Last week I mentioned one of my favorite villians, Heinz Doofenshmirtz. He claims to pure evil, but if you follow the show, that’s not really the case. His parents forced him to be a lawn gnome for much of his childhood and favored his older brother, Roger. He wants recognition and revenge. But he also loves his daughter and has fits of conscience, albeit warped. Personally, I think this makes for a more interesting bad guy than the pure evil one.
Some bad guys want to see the world burn. Some are downright selfish. But my favorite stories usually have a bad guy that’s more sympathetic. For example, the Prince Charming of Shrek 3. Yes, he’s selfish. Yes, he’s arrogant. But in Shrek 3, there’s more to him than that. He’s trying to avenge his mother and succeed where she failed. He’s tired of the good guys being the only one’s who get a happily-ever-after. And he uses that sob story to get all the other bad guys onto his side.
Usually when we create our protagonists, we’re told to ask the question “why”. What are their core values? What motivates them? What are their goals? Why do they feel the way they do about these things? Once I’ve answered those questions, I can write a compelling story by putting road blocks to those goals.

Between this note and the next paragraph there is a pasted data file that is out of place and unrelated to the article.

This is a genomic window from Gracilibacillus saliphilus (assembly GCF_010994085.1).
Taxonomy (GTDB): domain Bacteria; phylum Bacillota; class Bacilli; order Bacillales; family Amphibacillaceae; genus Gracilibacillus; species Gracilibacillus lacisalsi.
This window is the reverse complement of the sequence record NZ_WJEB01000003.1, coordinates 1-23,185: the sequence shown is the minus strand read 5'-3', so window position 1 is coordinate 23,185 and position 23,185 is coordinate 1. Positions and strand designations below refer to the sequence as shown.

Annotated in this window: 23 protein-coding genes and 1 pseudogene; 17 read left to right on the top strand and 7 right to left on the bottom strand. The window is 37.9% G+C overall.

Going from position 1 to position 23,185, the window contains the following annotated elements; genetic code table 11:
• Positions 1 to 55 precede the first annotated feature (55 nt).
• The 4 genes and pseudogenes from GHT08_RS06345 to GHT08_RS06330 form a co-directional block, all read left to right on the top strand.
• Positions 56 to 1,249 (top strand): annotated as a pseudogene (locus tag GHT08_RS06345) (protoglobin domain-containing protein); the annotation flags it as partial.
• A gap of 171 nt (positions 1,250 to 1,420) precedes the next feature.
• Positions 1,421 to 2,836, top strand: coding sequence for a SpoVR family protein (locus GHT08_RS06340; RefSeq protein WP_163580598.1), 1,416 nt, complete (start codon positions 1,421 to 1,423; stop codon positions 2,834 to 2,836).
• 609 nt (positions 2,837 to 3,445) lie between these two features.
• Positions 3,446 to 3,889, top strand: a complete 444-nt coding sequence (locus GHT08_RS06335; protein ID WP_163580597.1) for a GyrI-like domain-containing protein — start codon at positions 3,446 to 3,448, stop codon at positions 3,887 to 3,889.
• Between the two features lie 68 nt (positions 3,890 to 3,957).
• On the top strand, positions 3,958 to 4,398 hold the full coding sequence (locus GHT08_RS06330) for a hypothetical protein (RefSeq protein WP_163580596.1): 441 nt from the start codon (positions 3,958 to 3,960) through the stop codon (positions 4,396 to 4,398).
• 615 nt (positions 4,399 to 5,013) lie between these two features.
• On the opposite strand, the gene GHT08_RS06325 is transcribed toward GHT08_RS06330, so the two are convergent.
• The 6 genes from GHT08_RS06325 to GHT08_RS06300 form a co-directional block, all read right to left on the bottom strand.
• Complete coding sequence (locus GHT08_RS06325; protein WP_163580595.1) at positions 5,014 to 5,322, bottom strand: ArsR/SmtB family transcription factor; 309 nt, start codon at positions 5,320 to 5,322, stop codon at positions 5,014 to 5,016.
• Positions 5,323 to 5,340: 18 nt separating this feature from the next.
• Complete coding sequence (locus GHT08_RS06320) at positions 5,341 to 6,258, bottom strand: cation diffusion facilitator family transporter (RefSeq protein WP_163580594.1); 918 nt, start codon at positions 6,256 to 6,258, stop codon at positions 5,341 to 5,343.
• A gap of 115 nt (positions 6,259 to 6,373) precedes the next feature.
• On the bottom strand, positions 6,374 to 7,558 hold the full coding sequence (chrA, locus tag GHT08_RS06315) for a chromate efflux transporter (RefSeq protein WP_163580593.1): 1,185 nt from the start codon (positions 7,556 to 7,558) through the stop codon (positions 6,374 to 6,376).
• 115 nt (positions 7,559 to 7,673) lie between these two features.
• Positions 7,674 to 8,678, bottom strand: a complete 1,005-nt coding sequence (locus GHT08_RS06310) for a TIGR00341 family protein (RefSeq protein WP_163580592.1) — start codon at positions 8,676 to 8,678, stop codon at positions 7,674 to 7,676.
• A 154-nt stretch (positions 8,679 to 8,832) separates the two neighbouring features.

But we can’t forget to do the same with our bad guys. When I was writing the second draft of Soul Yearning, I came across a section where the scenes with a bad guy came off flat. Something was missing.
When I did the rewrite, I decided to do those scenes from the viewpoint of the bad guy instead of the good guy in order to flesh out why he’s so bad. The positive response was unanimous from my crit partners. The character drew them in and made them want to read more. I ended up doing a bunch of rewrites of scenes with my bad guys, and now I’m much happier with the conflict in my story.
Whenever I think of villains, I’m reminded of the ending of Shrek 3 where Arthur asks them if they always wanted to be bad. One of them replies, “But we are villains!” That works for some. But in my humble opinion, the best stories occur when the bad guy wants their happily-ever-after just as much as the good guy.
So, what about you? Do you prefer Dark Lords? Or do you like your villains to have more sympathetic values?